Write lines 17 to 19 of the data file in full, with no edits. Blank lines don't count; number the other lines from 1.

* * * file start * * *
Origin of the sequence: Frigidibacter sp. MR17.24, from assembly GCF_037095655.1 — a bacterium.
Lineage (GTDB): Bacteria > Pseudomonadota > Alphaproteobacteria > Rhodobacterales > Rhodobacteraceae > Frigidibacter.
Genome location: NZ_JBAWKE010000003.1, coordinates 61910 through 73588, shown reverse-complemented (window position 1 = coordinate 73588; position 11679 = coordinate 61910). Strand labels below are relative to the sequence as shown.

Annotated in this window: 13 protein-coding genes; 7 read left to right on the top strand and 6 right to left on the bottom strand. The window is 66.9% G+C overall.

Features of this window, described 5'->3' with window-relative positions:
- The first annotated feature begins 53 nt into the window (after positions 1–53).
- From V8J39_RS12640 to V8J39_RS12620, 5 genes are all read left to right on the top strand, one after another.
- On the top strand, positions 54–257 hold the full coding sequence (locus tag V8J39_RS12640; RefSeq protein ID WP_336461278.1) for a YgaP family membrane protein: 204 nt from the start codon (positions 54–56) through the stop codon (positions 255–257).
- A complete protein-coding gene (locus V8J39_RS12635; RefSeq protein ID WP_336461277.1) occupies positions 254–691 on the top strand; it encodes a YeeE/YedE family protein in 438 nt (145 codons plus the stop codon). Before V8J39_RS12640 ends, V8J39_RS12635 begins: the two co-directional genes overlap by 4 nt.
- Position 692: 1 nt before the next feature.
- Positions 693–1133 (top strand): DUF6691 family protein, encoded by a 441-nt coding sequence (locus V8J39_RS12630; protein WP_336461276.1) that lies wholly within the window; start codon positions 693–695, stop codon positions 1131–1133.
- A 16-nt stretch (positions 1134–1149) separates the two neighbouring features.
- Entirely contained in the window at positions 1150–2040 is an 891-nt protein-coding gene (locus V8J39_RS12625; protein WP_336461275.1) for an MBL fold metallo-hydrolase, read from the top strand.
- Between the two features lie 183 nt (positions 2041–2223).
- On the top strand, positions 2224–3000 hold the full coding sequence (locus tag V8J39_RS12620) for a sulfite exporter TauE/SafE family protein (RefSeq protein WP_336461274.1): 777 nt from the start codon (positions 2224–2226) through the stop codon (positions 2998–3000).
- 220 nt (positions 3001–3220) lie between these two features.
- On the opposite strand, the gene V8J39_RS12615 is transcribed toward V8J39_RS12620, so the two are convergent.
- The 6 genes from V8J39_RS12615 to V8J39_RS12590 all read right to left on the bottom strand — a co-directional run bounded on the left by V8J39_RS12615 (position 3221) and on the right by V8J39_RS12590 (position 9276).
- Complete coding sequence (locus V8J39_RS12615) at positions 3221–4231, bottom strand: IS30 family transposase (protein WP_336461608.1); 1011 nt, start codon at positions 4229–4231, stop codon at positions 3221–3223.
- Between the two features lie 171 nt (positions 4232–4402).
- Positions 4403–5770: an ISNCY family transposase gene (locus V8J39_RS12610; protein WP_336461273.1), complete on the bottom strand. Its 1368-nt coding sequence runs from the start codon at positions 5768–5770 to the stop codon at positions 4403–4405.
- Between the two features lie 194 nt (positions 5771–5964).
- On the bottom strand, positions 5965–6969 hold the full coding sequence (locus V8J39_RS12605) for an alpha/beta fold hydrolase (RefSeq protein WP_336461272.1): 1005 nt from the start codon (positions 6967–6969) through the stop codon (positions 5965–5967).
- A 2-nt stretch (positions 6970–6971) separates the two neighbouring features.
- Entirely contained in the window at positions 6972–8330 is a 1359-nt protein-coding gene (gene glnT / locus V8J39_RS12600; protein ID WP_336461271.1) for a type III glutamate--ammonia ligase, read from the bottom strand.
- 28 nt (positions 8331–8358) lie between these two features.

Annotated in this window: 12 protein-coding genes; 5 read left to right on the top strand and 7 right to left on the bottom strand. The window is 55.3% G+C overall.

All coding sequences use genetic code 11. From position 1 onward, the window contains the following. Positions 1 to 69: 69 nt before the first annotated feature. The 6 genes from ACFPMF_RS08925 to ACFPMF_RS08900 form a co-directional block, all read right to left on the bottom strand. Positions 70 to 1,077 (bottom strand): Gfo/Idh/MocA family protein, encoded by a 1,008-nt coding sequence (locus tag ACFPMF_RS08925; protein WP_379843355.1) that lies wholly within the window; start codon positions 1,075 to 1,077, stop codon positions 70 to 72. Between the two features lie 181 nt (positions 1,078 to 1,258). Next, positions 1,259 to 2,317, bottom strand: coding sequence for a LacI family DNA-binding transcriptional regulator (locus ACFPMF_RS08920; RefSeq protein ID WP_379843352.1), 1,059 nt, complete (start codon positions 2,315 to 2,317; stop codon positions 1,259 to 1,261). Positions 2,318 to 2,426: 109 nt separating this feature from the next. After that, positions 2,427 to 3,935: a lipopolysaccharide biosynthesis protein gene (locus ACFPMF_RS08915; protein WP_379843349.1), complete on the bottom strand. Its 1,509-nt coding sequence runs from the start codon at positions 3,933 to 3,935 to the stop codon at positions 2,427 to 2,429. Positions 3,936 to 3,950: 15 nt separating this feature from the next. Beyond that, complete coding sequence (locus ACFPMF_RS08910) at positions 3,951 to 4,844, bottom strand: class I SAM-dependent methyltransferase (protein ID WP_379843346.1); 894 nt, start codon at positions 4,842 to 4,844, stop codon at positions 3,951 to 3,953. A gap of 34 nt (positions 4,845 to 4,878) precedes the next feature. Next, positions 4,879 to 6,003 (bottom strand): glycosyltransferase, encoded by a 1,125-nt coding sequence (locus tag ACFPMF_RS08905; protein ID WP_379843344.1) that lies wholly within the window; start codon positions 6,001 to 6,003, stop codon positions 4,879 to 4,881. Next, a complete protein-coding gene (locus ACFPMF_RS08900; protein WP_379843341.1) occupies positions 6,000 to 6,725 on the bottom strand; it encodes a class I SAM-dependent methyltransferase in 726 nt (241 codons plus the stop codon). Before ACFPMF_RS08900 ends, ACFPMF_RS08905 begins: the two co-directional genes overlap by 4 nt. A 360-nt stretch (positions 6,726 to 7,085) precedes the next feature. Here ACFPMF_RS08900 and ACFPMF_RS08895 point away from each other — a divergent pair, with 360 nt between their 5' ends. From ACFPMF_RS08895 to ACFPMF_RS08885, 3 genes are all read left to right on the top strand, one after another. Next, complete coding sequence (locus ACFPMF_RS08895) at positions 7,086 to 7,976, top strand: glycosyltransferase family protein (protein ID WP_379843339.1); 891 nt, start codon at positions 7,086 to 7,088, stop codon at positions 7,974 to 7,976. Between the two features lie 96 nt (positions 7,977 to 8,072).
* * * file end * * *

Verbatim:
- On the opposite strand, the gene V8J39_RS12615 is transcribed toward V8J39_RS12620, so the two are convergent.
- The 6 genes from V8J39_RS12615 to V8J39_RS12590 all read right to left on the bottom strand — a co-directional run bounded on the left by V8J39_RS12615 (position 3221) and on the right by V8J39_RS12590 (position 9276).
- Complete coding sequence (locus V8J39_RS12615) at positions 3221–4231, bottom strand: IS30 family transposase (protein WP_336461608.1); 1011 nt, start codon at positions 4229–4231, stop codon at positions 3221–3223.